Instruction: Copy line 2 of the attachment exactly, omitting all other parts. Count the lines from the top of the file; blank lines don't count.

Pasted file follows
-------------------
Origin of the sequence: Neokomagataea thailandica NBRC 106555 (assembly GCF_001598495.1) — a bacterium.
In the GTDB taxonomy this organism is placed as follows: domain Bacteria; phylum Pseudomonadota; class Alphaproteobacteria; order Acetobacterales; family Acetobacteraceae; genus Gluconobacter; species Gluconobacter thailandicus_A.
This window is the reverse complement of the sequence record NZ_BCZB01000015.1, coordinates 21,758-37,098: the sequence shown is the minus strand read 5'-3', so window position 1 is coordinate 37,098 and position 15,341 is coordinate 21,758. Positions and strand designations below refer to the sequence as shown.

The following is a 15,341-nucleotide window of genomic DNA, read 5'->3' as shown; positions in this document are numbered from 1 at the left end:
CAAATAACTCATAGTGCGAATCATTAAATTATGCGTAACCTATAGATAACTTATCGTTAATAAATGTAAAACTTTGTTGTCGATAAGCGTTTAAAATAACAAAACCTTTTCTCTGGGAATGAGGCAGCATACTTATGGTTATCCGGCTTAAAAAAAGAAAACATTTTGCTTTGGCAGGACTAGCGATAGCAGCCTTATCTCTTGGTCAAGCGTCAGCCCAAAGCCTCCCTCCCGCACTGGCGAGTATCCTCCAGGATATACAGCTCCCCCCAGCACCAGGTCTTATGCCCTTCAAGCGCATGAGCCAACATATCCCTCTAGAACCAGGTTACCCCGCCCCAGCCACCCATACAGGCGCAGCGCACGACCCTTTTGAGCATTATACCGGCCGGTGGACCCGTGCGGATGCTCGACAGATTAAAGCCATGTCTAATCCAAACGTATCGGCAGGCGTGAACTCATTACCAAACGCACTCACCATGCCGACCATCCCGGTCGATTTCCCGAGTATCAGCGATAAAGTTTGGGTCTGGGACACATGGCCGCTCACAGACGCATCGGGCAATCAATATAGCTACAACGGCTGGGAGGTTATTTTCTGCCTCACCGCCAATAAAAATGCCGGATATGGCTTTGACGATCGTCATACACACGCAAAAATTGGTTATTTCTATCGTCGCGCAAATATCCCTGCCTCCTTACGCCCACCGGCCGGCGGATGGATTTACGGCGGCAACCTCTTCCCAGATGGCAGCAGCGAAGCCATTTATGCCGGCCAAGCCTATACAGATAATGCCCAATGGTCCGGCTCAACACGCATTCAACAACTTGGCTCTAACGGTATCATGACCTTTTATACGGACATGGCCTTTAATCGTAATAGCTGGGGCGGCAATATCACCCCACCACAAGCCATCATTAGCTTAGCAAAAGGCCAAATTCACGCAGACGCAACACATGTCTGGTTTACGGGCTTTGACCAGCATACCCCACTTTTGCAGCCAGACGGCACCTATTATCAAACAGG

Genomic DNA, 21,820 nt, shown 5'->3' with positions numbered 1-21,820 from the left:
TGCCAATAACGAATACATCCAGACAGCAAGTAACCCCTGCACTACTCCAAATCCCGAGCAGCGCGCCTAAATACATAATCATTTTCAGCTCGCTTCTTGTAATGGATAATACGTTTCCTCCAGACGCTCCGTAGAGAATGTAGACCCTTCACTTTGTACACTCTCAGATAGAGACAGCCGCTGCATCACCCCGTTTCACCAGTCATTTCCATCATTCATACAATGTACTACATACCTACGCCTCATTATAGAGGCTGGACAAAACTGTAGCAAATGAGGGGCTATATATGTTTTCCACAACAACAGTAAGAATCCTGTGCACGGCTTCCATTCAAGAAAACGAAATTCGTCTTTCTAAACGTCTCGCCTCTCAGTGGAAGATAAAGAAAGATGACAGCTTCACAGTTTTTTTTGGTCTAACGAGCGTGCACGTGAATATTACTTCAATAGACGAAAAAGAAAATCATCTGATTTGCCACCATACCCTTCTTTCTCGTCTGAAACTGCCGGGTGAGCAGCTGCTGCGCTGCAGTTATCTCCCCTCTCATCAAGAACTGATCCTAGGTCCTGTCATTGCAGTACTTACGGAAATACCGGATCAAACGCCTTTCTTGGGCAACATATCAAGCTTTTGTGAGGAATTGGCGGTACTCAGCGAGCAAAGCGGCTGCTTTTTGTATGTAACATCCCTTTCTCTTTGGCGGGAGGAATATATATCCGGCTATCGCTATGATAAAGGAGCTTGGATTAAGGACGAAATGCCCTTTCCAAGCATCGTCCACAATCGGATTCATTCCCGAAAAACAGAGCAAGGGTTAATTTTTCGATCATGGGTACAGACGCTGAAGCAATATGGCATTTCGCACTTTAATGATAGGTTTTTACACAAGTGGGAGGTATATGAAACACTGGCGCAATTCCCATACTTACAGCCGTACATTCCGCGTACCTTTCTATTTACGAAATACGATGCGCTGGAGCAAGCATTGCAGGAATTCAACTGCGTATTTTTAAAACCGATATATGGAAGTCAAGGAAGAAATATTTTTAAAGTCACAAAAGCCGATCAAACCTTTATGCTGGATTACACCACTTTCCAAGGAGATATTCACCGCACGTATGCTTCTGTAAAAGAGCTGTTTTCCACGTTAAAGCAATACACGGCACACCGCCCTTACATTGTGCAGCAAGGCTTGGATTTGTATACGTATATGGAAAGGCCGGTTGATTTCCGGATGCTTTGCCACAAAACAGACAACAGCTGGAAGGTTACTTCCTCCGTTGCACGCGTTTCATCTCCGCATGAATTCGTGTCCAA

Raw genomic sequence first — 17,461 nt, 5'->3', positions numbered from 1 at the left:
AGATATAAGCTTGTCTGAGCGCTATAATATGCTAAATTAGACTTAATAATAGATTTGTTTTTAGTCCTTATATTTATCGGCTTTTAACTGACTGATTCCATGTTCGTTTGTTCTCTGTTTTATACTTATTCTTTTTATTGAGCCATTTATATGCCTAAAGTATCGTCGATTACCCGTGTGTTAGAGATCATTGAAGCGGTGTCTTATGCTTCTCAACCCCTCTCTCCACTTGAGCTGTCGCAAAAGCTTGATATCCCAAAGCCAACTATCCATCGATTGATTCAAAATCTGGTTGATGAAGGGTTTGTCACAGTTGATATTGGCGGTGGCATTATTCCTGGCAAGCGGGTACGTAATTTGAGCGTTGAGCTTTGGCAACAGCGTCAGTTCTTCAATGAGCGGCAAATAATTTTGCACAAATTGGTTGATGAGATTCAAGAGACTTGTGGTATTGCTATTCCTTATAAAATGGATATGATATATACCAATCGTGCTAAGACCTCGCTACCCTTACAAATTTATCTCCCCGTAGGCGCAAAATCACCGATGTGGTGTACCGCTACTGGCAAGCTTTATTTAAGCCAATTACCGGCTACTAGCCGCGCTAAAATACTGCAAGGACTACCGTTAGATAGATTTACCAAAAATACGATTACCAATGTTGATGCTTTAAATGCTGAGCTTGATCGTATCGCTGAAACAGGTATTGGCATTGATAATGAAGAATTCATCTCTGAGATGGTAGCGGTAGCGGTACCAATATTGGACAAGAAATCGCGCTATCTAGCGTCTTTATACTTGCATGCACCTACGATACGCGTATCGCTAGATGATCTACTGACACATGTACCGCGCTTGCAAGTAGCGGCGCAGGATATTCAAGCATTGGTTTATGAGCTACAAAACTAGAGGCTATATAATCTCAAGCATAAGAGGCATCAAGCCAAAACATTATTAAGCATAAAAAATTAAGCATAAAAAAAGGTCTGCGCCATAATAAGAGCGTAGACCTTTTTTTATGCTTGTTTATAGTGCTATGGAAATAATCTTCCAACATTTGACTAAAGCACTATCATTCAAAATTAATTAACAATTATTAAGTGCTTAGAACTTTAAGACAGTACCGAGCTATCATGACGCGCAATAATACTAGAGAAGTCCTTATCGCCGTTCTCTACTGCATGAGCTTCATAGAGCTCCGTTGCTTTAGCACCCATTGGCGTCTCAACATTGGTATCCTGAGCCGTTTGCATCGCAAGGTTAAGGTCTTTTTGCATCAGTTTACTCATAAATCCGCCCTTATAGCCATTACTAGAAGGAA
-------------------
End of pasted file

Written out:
In the GTDB taxonomy this organism is placed as follows: domain Bacteria; phylum Pseudomonadota; class Alphaproteobacteria; order Acetobacterales; family Acetobacteraceae; genus Gluconobacter; species Gluconobacter thailandicus_A.